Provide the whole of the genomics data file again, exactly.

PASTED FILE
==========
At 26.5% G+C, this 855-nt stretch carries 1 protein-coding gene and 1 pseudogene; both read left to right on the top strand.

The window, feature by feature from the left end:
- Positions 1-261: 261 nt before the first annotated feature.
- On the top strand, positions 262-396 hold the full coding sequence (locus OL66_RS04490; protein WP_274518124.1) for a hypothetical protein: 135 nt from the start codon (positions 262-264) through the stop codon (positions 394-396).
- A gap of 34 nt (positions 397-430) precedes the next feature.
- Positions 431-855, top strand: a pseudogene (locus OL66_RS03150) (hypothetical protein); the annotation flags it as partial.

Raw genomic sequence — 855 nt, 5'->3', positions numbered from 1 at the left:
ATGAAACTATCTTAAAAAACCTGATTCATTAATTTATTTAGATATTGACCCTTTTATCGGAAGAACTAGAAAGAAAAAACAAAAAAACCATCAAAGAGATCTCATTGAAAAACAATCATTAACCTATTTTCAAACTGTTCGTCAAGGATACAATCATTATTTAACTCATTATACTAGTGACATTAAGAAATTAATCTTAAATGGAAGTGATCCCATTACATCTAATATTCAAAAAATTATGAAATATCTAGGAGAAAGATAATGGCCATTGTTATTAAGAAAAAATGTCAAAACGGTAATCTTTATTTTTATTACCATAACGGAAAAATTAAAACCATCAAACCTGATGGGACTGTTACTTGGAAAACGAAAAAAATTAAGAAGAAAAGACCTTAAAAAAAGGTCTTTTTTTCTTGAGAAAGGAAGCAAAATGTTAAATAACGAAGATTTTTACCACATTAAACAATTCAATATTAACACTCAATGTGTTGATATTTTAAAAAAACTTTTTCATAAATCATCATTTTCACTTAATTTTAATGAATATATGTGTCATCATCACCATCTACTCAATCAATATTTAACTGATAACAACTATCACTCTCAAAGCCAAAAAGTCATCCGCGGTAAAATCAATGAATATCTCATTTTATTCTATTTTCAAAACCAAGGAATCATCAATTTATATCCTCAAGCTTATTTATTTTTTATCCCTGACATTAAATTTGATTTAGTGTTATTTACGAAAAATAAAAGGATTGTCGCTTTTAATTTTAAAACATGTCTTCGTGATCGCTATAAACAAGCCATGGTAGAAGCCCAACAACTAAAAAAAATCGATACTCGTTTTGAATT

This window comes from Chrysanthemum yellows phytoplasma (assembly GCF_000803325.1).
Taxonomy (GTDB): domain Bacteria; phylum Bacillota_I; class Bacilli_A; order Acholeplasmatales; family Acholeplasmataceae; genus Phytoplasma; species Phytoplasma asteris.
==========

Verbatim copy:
At 26.5% G+C, this 855-nt stretch carries 1 protein-coding gene and 1 pseudogene; both read left to right on the top strand.

The window, feature by feature from the left end:
- Positions 1-261: 261 nt before the first annotated feature.
- On the top strand, positions 262-396 hold the full coding sequence (locus OL66_RS04490; protein WP_274518124.1) for a hypothetical protein: 135 nt from the start codon (positions 262-264) through the stop codon (positions 394-396).
- A gap of 34 nt (positions 397-430) precedes the next feature.
- Positions 431-855, top strand: a pseudogene (locus OL66_RS03150) (hypothetical protein); the annotation flags it as partial.

Raw genomic sequence — 855 nt, 5'->3', positions numbered from 1 at the left:
ATGAAACTATCTTAAAAAACCTGATTCATTAATTTATTTAGATATTGACCCTTTTATCGGAAGAACTAGAAAGAAAAAACAAAAAAACCATCAAAGAGATCTCATTGAAAAACAATCATTAACCTATTTTCAAACTGTTCGTCAAGGATACAATCATTATTTAACTCATTATACTAGTGACATTAAGAAATTAATCTTAAATGGAAGTGATCCCATTACATCTAATATTCAAAAAATTATGAAATATCTAGGAGAAAGATAATGGCCATTGTTATTAAGAAAAAATGTCAAAACGGTAATCTTTATTTTTATTACCATAACGGAAAAATTAAAACCATCAAACCTGATGGGACTGTTACTTGGAAAACGAAAAAAATTAAGAAGAAAAGACCTTAAAAAAAGGTCTTTTTTTCTTGAGAAAGGAAGCAAAATGTTAAATAACGAAGATTTTTACCACATTAAACAATTCAATATTAACACTCAATGTGTTGATATTTTAAAAAAACTTTTTCATAAATCATCATTTTCACTTAATTTTAATGAATATATGTGTCATCATCACCATCTACTCAATCAATATTTAACTGATAACAACTATCACTCTCAAAGCCAAAAAGTCATCCGCGGTAAAATCAATGAATATCTCATTTTATTCTATTTTCAAAACCAAGGAATCATCAATTTATATCCTCAAGCTTATTTATTTTTTATCCCTGACATTAAATTTGATTTAGTGTTATTTACGAAAAATAAAAGGATTGTCGCTTTTAATTTTAAAACATGTCTTCGTGATCGCTATAAACAAGCCATGGTAGAAGCCCAACAACTAAAAAAAATCGATACTCGTTTTGAATT

This window comes from Chrysanthemum yellows phytoplasma (assembly GCF_000803325.1).
Taxonomy (GTDB): domain Bacteria; phylum Bacillota_I; class Bacilli_A; order Acholeplasmatales; family Acholeplasmataceae; genus Phytoplasma; species Phytoplasma asteris.